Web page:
In 1902, construction began on Miike Port on the Ariake Sea, a body of water known for extreme tidal variations. Work was completed and the dock basin flooded in March 1908. With a ship channel extending 1,830 meters out to sea and lock gates to maintain the water level of the ship dock at 8.5 meters or more, the new port was equipped to handle 10,000-ton vessels and their cargo. The port gate consisted of double doors, each 12.17 meters wide, 8.84 meters tall, 1.20 meters thick, and produced by Thames Civil Engineering Co. At the points of contact, they were made of a special dense hardwood resistant to water and insects, which had been imported from South America. A variety of related facilities were built in conjunction with the port’s opening, including the Nagasaki Customs Miike Branch and Mitsui Minato Club, where ships’ officers were entertained. When the Miike Coal Mine Industrial Railway was extended as far as Miike Port in 1905, the port became part of an integrated system encompassing coal extraction, rail transport, and marine shipping. To this day, Miike Port continues to play an important role as an industrial port. The Modern Industrial Heritage Sites in Kyushu and Yamaguchi
On arrival at Miike, the pilgrim could not but admire the skill and enterprise displayed by the Mitsui Co. in the development of a flat shore, with shallow water and extensive mud banks, into a magnificent wet dock and half-tide basin, the latter 127 acres in area from which two parallel breakwaters, each 9,000 feet long from the dock gates, form a channel having a minimum depth of 18 feet at L.W., M.S.T.
The dock gates are a fine piece of engineering, maintaining a minimum depth of 28 feet within the dock, which latter is 32 acres in area.
The entrance is 66 feet wide, each gate weighs 90 tons and is operated by hydraulic power. Sydney Shadrach Kemp Leaves from the Diary of a Pilgrim: September 24th, 1917: A trip to Miike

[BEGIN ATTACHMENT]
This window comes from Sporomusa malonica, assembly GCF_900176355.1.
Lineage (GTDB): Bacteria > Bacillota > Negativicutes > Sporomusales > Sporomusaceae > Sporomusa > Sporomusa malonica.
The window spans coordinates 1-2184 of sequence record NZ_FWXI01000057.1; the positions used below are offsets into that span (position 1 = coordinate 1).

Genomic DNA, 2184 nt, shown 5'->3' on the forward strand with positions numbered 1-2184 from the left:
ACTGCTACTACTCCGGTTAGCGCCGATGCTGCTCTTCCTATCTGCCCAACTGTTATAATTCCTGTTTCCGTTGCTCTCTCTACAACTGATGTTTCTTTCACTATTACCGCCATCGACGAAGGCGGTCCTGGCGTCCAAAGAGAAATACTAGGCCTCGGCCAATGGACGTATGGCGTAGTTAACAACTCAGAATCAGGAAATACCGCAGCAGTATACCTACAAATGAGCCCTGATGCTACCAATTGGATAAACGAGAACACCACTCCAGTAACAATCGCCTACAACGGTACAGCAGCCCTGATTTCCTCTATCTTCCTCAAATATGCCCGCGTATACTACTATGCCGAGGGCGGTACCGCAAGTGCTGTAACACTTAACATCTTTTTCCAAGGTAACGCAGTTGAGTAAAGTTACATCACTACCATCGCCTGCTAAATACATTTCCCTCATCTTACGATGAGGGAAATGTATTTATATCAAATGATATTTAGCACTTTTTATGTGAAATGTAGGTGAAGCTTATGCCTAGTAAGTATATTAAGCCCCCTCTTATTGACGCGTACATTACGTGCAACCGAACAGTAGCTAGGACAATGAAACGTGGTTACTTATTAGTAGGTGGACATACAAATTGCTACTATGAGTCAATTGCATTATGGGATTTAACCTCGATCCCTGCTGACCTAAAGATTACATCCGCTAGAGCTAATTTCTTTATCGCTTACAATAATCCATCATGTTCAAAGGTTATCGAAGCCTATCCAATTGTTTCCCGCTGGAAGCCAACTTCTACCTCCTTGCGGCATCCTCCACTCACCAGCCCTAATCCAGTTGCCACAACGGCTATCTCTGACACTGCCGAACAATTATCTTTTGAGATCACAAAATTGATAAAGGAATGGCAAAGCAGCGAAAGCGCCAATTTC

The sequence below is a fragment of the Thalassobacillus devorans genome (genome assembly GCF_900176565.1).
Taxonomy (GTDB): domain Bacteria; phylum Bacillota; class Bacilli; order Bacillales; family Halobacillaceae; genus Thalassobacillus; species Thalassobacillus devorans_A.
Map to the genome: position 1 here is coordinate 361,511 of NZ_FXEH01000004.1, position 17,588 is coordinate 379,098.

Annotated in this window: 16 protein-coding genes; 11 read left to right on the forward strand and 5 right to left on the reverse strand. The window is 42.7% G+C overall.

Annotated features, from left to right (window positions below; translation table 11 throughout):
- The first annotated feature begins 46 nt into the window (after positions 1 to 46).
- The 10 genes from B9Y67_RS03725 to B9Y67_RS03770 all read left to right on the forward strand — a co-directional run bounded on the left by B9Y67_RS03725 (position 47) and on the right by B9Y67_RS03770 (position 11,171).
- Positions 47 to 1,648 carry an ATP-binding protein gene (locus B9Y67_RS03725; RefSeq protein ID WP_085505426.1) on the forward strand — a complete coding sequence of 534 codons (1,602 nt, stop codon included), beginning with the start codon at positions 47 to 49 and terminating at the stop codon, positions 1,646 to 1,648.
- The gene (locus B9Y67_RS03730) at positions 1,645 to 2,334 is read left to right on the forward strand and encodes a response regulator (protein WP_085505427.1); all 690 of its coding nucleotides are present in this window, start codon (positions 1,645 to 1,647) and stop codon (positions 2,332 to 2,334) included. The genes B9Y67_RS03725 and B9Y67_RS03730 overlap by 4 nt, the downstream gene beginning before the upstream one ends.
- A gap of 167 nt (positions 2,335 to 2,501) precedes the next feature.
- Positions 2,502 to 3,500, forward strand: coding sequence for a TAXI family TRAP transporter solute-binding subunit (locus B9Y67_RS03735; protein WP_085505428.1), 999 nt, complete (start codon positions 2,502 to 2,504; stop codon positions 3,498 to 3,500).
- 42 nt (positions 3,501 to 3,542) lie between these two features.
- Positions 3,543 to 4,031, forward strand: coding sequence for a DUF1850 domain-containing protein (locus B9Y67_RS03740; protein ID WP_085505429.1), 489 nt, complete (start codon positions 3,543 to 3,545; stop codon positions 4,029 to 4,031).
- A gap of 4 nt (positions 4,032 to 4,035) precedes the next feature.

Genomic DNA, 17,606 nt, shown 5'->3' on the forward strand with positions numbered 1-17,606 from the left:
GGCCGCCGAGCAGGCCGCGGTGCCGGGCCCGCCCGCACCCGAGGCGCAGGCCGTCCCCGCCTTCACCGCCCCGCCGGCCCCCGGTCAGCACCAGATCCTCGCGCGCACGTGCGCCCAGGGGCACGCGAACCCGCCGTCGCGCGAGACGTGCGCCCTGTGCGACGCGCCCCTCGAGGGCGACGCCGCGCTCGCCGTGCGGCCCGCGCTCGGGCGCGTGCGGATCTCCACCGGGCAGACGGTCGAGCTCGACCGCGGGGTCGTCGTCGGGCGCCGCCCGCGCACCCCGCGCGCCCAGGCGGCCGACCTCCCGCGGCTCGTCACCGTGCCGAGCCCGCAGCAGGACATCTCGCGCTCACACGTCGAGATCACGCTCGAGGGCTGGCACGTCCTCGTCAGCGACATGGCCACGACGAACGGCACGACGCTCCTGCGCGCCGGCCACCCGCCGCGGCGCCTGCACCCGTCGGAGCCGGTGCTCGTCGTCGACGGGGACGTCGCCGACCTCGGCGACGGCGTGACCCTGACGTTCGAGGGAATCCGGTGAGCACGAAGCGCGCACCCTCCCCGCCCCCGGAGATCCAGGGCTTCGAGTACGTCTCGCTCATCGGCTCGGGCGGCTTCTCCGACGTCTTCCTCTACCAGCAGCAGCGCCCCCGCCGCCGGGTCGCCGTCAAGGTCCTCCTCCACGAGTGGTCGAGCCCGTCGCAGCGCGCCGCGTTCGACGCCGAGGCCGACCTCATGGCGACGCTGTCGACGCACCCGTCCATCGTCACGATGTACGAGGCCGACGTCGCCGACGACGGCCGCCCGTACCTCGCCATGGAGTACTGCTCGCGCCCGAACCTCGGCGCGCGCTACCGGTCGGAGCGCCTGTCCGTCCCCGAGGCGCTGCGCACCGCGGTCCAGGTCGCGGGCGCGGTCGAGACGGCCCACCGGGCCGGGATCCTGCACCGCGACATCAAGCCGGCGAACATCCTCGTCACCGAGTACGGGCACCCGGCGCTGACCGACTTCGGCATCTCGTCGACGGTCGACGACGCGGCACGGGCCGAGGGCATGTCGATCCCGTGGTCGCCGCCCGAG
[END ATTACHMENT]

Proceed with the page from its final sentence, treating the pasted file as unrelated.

Blue Funnel ships stopped to refuel here in the 1920’s. It is not recorded that Lowry‘s ship stopped here on his the Far East voyage in 1927. Lowry may have been told about the port and its myriad of brothels. Joe Passalique has contracted syphilis in the brothels of port in ‘Goya The Obscure’ 272. One of the crew of the Oedipus Tyrannus in the novel Ultramarine says; "reminds me of the time in Miki when-" (Pg. 47); the brothels occur again in Under The Volcano; " The bunkers, loaded at Miki - a black coaling port calculated to fulfill any landsman's conception of a sailor's dreams, since every house in it was a brothel, every woman a prostitute, including an old hag who did tattos" (Under The Volcano Pg. 167). This is confirmed by Hugill; “Miike must be the only place in the world where the seamen had to walk through the brothel area to get out of the dock gates!” Stan Hugill Sailortown Pg.335. In the 1920’s, the main street had many bars such as the Blue Funnel Bar, the Lighthouse, the Ship Bar, the Korean Hotel, and the Benisusume Cabaret, all geared to please the visiting seamen. There was “a sort of Museum of Anatomy, with crude pictures outside and cruder wax figures within” Stan Hugill Sailortown Pg. 336. The museum echoes the one in Dairen visited by Dana Hilliot in Ultramarine Chapter 3; and the one Lowry visited in Paradise Street, Liverpool.